Bertha Munthali: Inventor of an African doll based on a folk tale

Growing up in a typical village, Bertha Mkandawire-Munthali knew from an early age that her only chance of escaping the jaws of poverty was to work hard in school.

Her early years were influenced by life in Khwawa Village, along the lakeshore in Traditional Authority (T/A) Wasambo, Karonga.

As a child dreaming big and dodging poverty, she recalls her father often referring to education as the key.  `

Bertha was raised just like any village girl, surrounded by many setbacks which compelled her to beat them.

“It did not matter where I was going, but anywhere was more attractive than my village. Early marriages, poverty, limited access to quality education were all forces that knocked at my destiny’s door and I refused to be buried in such forces, but to work hard.

“When I finished my primary education and went to Ekwendeni Girls Secondary School, it was my ray of hope for a better future. I proceeded to Chancellor College and, thereafter, started working in non-governmental organisations (NGOs) which opened doors for me,” she narrates.

Bertha later pursued her master’s degree and continued to work and this is her 13th year working in the field of nutrition. Bertha learnt to fight for everything she wanted in life and is still fighting.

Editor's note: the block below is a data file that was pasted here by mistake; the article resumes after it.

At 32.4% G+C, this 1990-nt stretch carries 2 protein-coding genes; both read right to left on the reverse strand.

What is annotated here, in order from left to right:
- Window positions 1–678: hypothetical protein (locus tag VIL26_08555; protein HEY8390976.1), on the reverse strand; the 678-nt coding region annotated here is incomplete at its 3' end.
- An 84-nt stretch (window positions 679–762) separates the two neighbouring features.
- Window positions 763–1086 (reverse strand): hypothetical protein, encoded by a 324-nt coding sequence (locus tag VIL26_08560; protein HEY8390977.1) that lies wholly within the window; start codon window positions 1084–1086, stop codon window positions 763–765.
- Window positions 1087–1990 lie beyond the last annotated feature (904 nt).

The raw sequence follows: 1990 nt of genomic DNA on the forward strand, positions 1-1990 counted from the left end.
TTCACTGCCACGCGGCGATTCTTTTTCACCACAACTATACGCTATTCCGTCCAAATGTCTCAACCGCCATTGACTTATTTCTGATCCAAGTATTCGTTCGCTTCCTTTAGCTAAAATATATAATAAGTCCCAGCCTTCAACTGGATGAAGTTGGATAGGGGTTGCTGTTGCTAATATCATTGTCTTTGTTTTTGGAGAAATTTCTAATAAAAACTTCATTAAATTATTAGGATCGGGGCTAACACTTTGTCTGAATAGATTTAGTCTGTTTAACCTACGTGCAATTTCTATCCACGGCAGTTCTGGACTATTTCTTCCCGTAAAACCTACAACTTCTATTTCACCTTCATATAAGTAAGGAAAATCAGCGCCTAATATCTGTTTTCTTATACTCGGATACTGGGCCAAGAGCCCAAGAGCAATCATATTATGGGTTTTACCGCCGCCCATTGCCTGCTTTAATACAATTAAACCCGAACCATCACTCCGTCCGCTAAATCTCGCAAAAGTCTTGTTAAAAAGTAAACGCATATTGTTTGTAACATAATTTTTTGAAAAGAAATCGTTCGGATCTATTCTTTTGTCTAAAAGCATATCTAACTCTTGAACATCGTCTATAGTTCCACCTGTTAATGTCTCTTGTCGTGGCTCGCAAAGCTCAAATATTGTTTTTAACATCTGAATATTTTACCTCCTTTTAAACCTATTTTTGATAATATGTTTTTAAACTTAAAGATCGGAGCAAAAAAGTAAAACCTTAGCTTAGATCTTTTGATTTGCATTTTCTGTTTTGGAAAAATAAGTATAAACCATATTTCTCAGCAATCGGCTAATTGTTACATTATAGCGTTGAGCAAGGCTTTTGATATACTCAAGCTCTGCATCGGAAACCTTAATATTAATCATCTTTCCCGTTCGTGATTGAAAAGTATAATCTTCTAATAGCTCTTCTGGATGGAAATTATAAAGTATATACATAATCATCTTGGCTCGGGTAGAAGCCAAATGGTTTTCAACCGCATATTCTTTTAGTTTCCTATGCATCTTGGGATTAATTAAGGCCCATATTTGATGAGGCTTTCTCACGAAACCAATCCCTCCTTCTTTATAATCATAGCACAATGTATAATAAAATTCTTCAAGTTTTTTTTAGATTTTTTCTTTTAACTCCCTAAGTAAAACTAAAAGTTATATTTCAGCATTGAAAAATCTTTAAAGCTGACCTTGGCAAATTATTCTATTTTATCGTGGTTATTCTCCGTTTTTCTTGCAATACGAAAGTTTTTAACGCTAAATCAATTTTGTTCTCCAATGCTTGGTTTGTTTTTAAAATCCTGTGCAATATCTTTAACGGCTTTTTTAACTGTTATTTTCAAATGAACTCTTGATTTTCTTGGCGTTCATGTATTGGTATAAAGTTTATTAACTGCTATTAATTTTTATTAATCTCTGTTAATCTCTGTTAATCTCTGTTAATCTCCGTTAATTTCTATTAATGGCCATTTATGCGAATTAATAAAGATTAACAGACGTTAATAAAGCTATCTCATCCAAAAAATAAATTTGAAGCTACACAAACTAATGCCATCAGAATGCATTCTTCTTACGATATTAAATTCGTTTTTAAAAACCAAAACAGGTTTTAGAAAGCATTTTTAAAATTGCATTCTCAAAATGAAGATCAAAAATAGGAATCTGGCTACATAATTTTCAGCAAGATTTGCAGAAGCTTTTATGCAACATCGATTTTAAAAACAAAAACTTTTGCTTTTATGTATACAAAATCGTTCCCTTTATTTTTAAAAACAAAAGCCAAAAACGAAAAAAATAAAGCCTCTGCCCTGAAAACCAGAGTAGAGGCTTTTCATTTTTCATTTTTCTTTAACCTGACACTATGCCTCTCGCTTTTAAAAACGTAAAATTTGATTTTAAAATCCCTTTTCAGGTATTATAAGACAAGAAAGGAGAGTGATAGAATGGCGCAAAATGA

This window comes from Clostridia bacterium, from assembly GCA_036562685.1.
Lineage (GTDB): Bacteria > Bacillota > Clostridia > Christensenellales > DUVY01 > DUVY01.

“I knew there was no way I could leave my village and live like people in magazines if I did not work hard. We never had role models to inspire us, so, our inspiration was the idea of living in the city,” she recalls.

The mother of three has worked for different national and international organisations in Malawi and Zambia. She now holds a full time job as a nutrition advisor with Fanrpan, a regional organisation in Pretoria and is pursuing a PhD in Human Nutrition at University of Pretoria.

She is also the founder of Yellow Kingdom Network (YKN), an African themed children edutainment network aimed at educating and entertaining the African child.

“Our main aim is to contribute to the socialisation of the African child, the African way. So YKN exists to tell the Malawian child the stories we heard as children, in form of toys and dolls; story books, children products and reality shows. Our dream is to be the Disney of Malawi, just that our stories will add value to our children’s education,” she says.

It all started one night as she tucked her children into bed. As usual, they asked for a bedtime story from their library book on Disney princesses. Bertha had read to them many times before and although she obliged, she was troubled because they always requested stories with characters from beyond their world.

“This gave me an idea to bring out Malawian stories in whatever way I could for the Malawian child. So, I told them the story of Kamdothi, but instead of having a sad ending of Kamdothi dissolving, I made her a clay princess instead.

“I presented her as a princess who conquered her dissolving limitation and became a princess. With the clay princess in the story, I decided to make Kamdothi the character of high importance in the life of the Malawian child and it became my obsession,” the inventor explains.

From that story, she created a doll and called it Chichi (her firstborn daughter’s nickname). Bertha believed that making Kamdothi into a life-like resemblance and as something they could play with would seduce them to falling in love with Malawian fire place stories.